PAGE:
Telemedicine companies are already positioning themselves to pitch their technology to the three companies’ new health care entity as a way to reduce costs. Mark Winter, CEO of CareSpan — which displays vital signs and other patient data alongside a high-resolution video chat system — anticipates an uptick in business as these and other large employers look to trim spending.

Winter told POLITICO he’s optimistic about the new partnership as the three companies have more than a combined 1 million workers.

“The size of their workforces in itself is very significant,” he said.

White House adviser Gary Cohn argued that the fledgling partnership between the corporate titans tracks with the Trump administration’s efforts to provide more insurance options and cheaper coverage by allowing companies to more easily band together.

HHS Office of Civil Rights Director Roger Severino is pictured. | Getty Images

“We’re doing the same thing here at the White House,” Cohn told CNBC on Tuesday morning, pointing to a new administration policy expanding small business offerings outside of the Obamacare marketplace.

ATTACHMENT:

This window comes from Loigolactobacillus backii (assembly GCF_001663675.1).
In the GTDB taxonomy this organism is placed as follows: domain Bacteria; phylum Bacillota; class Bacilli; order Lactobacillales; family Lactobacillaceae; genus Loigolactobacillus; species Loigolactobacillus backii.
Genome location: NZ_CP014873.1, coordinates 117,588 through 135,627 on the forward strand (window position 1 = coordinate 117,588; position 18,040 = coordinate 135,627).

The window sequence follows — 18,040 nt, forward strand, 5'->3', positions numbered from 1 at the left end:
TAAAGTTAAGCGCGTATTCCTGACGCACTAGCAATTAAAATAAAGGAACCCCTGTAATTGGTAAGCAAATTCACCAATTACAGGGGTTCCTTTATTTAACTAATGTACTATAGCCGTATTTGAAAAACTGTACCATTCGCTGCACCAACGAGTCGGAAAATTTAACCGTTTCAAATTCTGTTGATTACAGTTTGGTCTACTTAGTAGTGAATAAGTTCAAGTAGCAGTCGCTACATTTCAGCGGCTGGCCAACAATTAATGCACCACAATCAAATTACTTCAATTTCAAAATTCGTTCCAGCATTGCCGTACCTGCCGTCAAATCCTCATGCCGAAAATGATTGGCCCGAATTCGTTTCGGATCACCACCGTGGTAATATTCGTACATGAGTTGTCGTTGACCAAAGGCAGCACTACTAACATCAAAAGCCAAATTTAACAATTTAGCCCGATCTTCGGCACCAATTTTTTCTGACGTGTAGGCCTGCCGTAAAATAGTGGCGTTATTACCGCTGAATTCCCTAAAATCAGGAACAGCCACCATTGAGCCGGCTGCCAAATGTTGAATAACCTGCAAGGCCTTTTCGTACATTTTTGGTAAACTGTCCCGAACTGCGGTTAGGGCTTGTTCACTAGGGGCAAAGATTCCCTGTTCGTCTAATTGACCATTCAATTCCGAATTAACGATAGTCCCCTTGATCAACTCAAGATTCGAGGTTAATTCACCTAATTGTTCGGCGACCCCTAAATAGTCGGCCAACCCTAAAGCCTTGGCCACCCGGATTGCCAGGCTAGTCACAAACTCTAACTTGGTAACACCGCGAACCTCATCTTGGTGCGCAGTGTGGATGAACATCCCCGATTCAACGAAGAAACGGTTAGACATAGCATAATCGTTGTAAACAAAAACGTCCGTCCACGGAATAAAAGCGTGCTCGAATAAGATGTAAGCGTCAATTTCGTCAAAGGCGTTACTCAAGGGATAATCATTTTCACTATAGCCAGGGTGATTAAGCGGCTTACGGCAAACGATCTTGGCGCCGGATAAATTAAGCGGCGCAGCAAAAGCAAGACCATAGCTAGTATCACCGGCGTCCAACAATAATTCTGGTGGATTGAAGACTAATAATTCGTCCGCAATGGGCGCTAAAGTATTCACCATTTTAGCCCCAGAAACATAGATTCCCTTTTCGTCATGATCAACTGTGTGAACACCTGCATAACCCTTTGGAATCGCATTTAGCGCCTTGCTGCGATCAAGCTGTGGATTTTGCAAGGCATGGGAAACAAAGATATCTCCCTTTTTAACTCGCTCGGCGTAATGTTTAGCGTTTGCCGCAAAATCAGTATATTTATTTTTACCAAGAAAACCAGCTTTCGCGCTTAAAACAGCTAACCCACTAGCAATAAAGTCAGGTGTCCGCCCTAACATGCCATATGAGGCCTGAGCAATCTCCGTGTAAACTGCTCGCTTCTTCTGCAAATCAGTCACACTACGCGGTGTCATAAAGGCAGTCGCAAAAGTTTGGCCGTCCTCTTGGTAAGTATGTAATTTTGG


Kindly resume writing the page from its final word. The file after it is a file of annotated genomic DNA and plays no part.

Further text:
But whether the fledgling partnership can shake up the entrenched problem of unsustainable health care costs won’t be known for years.

“You certainly see the excitement this morning in the announcement,” said PwC analyst Vaughn Kauffman. “We’ll see how it plays out, but these are three iconic companies [eyeing an] industry in need of addressing this cost issue in new and interesting ways.”

Jason Millman and Mohana Ravindranath contributed to this report.

This article tagged under:

Missing out on the latest scoops? Sign up for POLITICO Playbook and get the latest news, every morning — in your inbox.

Source: POLITICO – TOP Stories

comments powered by HyperComments

More on the topic